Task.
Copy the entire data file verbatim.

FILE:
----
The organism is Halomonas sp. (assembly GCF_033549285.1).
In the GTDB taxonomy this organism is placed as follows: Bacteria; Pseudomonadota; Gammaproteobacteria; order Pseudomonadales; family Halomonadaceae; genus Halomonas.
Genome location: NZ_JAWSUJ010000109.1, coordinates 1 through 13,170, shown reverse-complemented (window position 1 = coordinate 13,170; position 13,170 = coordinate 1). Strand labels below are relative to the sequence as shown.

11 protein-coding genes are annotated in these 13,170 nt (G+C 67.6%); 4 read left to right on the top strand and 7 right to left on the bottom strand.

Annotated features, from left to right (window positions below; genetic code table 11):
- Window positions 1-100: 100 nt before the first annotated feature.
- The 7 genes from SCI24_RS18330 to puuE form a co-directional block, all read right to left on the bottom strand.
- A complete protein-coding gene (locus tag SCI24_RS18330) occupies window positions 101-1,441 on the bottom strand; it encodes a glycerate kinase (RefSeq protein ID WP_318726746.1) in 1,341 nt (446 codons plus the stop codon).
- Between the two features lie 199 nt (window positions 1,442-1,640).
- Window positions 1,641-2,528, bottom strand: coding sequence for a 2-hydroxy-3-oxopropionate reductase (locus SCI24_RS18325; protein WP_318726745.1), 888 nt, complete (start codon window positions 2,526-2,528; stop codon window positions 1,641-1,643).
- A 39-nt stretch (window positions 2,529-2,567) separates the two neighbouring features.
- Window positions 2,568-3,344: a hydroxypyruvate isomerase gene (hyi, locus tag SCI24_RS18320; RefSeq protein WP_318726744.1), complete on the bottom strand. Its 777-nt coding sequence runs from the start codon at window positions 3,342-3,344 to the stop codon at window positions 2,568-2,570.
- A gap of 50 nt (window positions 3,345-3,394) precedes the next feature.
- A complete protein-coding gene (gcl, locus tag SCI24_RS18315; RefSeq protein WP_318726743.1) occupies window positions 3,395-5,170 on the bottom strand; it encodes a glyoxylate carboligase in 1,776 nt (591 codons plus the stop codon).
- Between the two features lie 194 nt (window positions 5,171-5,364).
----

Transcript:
The organism is Halomonas sp. (assembly GCF_033549285.1).
In the GTDB taxonomy this organism is placed as follows: Bacteria; Pseudomonadota; Gammaproteobacteria; order Pseudomonadales; family Halomonadaceae; genus Halomonas.
Genome location: NZ_JAWSUJ010000109.1, coordinates 1 through 13,170, shown reverse-complemented (window position 1 = coordinate 13,170; position 13,170 = coordinate 1). Strand labels below are relative to the sequence as shown.

11 protein-coding genes are annotated in these 13,170 nt (G+C 67.6%); 4 read left to right on the top strand and 7 right to left on the bottom strand.

Annotated features, from left to right (window positions below; genetic code table 11):
- Window positions 1-100: 100 nt before the first annotated feature.
- The 7 genes from SCI24_RS18330 to puuE form a co-directional block, all read right to left on the bottom strand.
- A complete protein-coding gene (locus tag SCI24_RS18330) occupies window positions 101-1,441 on the bottom strand; it encodes a glycerate kinase (RefSeq protein ID WP_318726746.1) in 1,341 nt (446 codons plus the stop codon).
- Between the two features lie 199 nt (window positions 1,442-1,640).
- Window positions 1,641-2,528, bottom strand: coding sequence for a 2-hydroxy-3-oxopropionate reductase (locus SCI24_RS18325; protein WP_318726745.1), 888 nt, complete (start codon window positions 2,526-2,528; stop codon window positions 1,641-1,643).
- A 39-nt stretch (window positions 2,529-2,567) separates the two neighbouring features.
- Window positions 2,568-3,344: a hydroxypyruvate isomerase gene (hyi, locus tag SCI24_RS18320; RefSeq protein WP_318726744.1), complete on the bottom strand. Its 777-nt coding sequence runs from the start codon at window positions 3,342-3,344 to the stop codon at window positions 2,568-2,570.
- A gap of 50 nt (window positions 3,345-3,394) precedes the next feature.
- A complete protein-coding gene (gcl, locus tag SCI24_RS18315; RefSeq protein WP_318726743.1) occupies window positions 3,395-5,170 on the bottom strand; it encodes a glyoxylate carboligase in 1,776 nt (591 codons plus the stop codon).
- Between the two features lie 194 nt (window positions 5,171-5,364).